Donut Age: America's Donut Magazine

Two-party epistemology

A frightening 57% of Americans continue to believe that Iraq was "directly involved" in 9/11 or gave "substatial support" to al Qaeda, according to a University of Maryland poll (pdf, news report). Frightening because this indicates the extent to which ignorance, deception and willful denial are at work in this country. Juan Cole (no relation I know of) attributes this to a the emergence of a "two-party epistemology," Democrats and Republicans literally looking at the world through the filter of their party loyalties:

For his [Bush's] partisans, it is absolutely crucial that the president retain his credibility. Therefore, rather than face reality, they re-jigger it to create a fantasy world in which Saddam and Usamah are buddies (as in the Jimmy Fallon/ Horatio Sanz skits on the American comedy show, Saturday Night Live), and in which David Kay (of whom respondents say they've never heard) never recanted his earlier belief that the WMD was there somewhere.

As Cole also points out, it is a sign of failure on the part of Democrats that they have not successfully challenged such myths. It also happens to be a sign of spectacular failure on the part of the media that these myths persist at all.

It has occurred to me over the last few years that American politics has really become a spectator sport. I don't just mean the pervasive apathy and non-engagement of America's citizens. Even when we do engage with politics, we engage in exactly the manner of die-hard sports fans. We dress up in team colors and cheer loudly and never let it enter our minds that the other side might actually have the better team. The Vince Lombardism, "Winning isn't everything, it's the only thing"—pernicious enough in the realm of sports—becomes downright tragic in the realm of politics. Both parties are guilty of this, and I think it partly explains the widespread apathy of citizens. Both parties have abused the truth and employed dirty tricks in the pursuit of short-term wins so often that they no real persuasive credibility left. There can be no debate, only posturing, and elections boil down to who can more successfully sway the emotions of uncommitted middle.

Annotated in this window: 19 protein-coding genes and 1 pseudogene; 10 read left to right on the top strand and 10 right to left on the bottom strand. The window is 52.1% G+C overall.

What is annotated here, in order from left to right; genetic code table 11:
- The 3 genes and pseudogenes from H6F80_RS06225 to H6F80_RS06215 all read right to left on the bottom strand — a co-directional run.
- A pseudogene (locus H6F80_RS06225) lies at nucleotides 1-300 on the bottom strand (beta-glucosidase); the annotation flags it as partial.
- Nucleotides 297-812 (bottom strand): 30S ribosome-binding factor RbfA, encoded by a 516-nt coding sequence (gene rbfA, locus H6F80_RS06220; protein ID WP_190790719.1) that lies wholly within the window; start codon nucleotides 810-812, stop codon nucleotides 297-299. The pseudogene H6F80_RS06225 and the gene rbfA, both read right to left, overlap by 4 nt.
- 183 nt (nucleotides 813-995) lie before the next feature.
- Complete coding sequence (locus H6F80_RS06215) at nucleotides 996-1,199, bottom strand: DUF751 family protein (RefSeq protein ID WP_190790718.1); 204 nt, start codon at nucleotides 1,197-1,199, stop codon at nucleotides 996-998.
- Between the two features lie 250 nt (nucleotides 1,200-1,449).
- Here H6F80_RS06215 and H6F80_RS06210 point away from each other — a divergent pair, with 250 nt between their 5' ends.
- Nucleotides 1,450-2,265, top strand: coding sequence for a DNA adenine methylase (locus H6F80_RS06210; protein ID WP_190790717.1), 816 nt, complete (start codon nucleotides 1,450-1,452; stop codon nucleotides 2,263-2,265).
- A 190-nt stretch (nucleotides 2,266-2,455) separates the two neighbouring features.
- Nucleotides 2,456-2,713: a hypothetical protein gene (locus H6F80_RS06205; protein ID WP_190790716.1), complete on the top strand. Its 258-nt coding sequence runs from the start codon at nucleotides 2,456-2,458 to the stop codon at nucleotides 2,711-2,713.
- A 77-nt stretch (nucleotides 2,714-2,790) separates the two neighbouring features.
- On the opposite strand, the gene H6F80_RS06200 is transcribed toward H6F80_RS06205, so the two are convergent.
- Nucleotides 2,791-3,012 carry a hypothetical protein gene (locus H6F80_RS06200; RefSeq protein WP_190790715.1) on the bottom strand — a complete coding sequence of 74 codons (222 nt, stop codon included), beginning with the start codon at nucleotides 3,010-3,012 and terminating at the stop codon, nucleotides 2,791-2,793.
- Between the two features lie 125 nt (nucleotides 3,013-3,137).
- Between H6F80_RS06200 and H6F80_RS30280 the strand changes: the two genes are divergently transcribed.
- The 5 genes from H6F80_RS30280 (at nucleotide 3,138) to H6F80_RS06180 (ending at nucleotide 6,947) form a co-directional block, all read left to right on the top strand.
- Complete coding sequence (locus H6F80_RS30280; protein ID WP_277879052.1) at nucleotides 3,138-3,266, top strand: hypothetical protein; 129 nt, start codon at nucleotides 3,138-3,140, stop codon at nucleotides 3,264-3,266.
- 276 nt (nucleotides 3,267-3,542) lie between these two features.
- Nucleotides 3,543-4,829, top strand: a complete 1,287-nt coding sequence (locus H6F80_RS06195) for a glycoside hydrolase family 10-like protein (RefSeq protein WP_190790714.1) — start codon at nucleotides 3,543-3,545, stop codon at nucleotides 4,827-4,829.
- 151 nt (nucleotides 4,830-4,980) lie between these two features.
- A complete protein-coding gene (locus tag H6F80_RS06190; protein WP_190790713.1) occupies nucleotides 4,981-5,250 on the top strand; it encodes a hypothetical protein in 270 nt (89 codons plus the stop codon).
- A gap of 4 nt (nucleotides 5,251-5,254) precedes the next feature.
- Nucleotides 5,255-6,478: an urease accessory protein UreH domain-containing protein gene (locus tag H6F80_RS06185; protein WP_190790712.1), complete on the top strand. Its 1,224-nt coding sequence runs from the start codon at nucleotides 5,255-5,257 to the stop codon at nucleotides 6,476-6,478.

Is there any way to repair this damage?

(Both the report and Cole's analysis via Talking Points Memo. Josh Marshall has some useful thoughts on this subject as well. )